It’s easy to get caught up in the magic of holiday spending. But if you’re relying on credit to make holiday wishes a reality, the magic often falls flat when your bills come due. Take the time now to create a holiday budget and avoid a post-holiday spending hangover.
The best thing you can do to curb your holiday spending is to set a realistic but firm budget.
Most people spend around $1,000 on holiday merriment, according to the National Retail Federation. This amount includes gifts and holiday items, as well as spending on non-gift purchases, like family photos or special outfits for parties.
But planning to celebrate the holidays and being able to afford them are two different things. A U.S. News & World Report survey says an estimated 4 in 10 people plan to go into debt to finance gifts and travel.
To create a holiday budget, start by looking at what you spent last year. Consider the impact that spending had on your budget—for instance, were you paying off credit card bills for months after the holidays? Did you have to skip the family summer vacation because Christmas was too expensive?
Be honest about the trade-offs that you’re making with your current holiday spending. That will strengthen your resolve to stick with a budget this year.
As you create a budget, look at each individual expense. Try to be as comprehensive as possible. Think about:
- Gifts for immediate family
- Gifts for extended family
- Gifts for friends, neighbors, and coworkers
- Travel expenses like gas, flights, and hotels
- Food and party supplies
- Christmas cards
- Postage and shipping
- Gift wrap supplies
- Interior and exterior decor
Add up what you plan to spend and determine whether or not that spending fits inside your budget.
Choosing an appropriate budget may mean you need to celebrate in a different way than in years past. If this is true, have an open conversation with loved ones and let them know you need to opt out of traditional gift exchanges.
Or arrange with family to do gifts of time and service instead of physical gifts. This isn’t as exciting for younger family members, but older ones may appreciate help with decluttering or organizing spaces in their home, sifting through family photos, or another project.
Spending money on someone or something in the past doesn’t mean you must spend the same amount forever, especially if you have to go into debt to do so.
Getting organized with your gift giving can help you take advantage of holiday sales and get the best prices on items. Keep track of your gift list and spending (there are apps for this!).
You can also try an app to find the best price on popular items. Or, check prices between a few of your favorite online shopping sites. A few minutes searching can save you lots of money.
If you plan to shop at brick-and-mortar stores, set aside a dedicated day for shopping instead of lots of little trips. This saves money on gas and helps curb impulse buys. Think through your driving route ahead of time, too.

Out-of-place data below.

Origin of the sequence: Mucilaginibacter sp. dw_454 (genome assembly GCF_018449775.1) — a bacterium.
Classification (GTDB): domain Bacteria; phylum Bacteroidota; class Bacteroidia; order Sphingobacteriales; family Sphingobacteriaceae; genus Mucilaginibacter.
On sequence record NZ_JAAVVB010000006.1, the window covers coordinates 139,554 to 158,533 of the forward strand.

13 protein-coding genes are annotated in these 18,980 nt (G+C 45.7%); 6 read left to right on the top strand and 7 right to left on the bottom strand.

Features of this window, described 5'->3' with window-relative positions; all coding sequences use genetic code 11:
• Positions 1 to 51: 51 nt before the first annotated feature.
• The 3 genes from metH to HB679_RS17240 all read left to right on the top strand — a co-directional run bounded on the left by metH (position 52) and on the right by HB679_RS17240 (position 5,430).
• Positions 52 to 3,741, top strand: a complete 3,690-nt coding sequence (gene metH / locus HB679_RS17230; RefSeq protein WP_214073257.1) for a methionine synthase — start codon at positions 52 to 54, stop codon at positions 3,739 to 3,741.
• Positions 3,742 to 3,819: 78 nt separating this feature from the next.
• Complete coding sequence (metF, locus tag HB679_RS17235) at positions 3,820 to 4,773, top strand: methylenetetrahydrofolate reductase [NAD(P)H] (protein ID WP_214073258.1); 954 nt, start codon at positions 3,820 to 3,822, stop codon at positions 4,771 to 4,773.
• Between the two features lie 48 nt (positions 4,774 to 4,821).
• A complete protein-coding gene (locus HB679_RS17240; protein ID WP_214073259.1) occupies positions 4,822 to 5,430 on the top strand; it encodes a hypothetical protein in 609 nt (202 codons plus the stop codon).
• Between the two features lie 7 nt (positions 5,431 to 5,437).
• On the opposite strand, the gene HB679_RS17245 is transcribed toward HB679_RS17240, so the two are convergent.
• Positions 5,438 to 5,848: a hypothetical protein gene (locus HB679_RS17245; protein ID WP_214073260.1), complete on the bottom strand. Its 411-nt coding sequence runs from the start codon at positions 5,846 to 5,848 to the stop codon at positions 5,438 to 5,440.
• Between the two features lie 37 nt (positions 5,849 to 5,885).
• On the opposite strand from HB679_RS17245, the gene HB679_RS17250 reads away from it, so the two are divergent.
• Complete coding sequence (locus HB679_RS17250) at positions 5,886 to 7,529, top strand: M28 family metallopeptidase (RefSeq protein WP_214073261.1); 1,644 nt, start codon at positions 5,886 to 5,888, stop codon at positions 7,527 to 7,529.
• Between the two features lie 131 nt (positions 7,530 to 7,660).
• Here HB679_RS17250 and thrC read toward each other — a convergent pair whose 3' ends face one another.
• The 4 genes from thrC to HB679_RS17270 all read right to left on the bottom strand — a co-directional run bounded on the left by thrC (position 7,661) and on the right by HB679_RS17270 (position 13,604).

When you’re finished shopping, stop looking at fliers, email promotions, deal websites, and in-store sale signs. That way you won’t be tempted to buy whatever amazing deal pops up next.
If you use a credit card with rewards points or cash back, the holidays are a great time to put those perks to good use.
This feels like “free money” you can use to purchase gifts, pay for travel, and more. Your card may even offer additional rewards or cash-back bonuses for spending at certain stores or categories. If this aligns with purchases you’re already planning to make, why not take advantage of it?
If you’re in the market for a new rewards credit card, the holidays can be an ideal time to sign up. Many rewards cards come with bonuses for hitting a certain spending amount in a designated time period. But remember, while higher holiday spending can help you hit bonuses that may otherwise be a stretch, only spend what you can reliably pay off before interest hits. Spending money you can’t afford to rack up rewards isn’t a bargain in the end.
If you’re tired of feeling the holiday pinch, start saving for the next holiday season now.
Break your targeted budget into doable chunks, whether that’s a daily, weekly, or monthly amount. Finding $25 or $50 in your monthly budget is a lot easier than trying to find $300 or $600 when the holidays roll around.
Even if you only plan to save half of the amount, you’re still doing your future self a favor.
Automate the process to make it even easier. Many financial institutions don’t charge for additional saving accounts, as long as you have automatic transfers every month. Open a new account for holiday spending and set up recurring transfers that help you hit your target.
Neither Banzai nor its sponsoring partners make any warranties or representations as to the accuracy, applicability, completeness, or suitability for any particular purpose of the information contained herein. Banzai and its sponsoring partners expressly disclaim any liability arising from the use or misuse of these materials and, by visiting this site, you agree to release Banzai and its sponsoring partners from any such liability. Do not rely upon the information provided in this content when making decisions regarding financial or legal matters without first consulting with a qualified, licensed professional.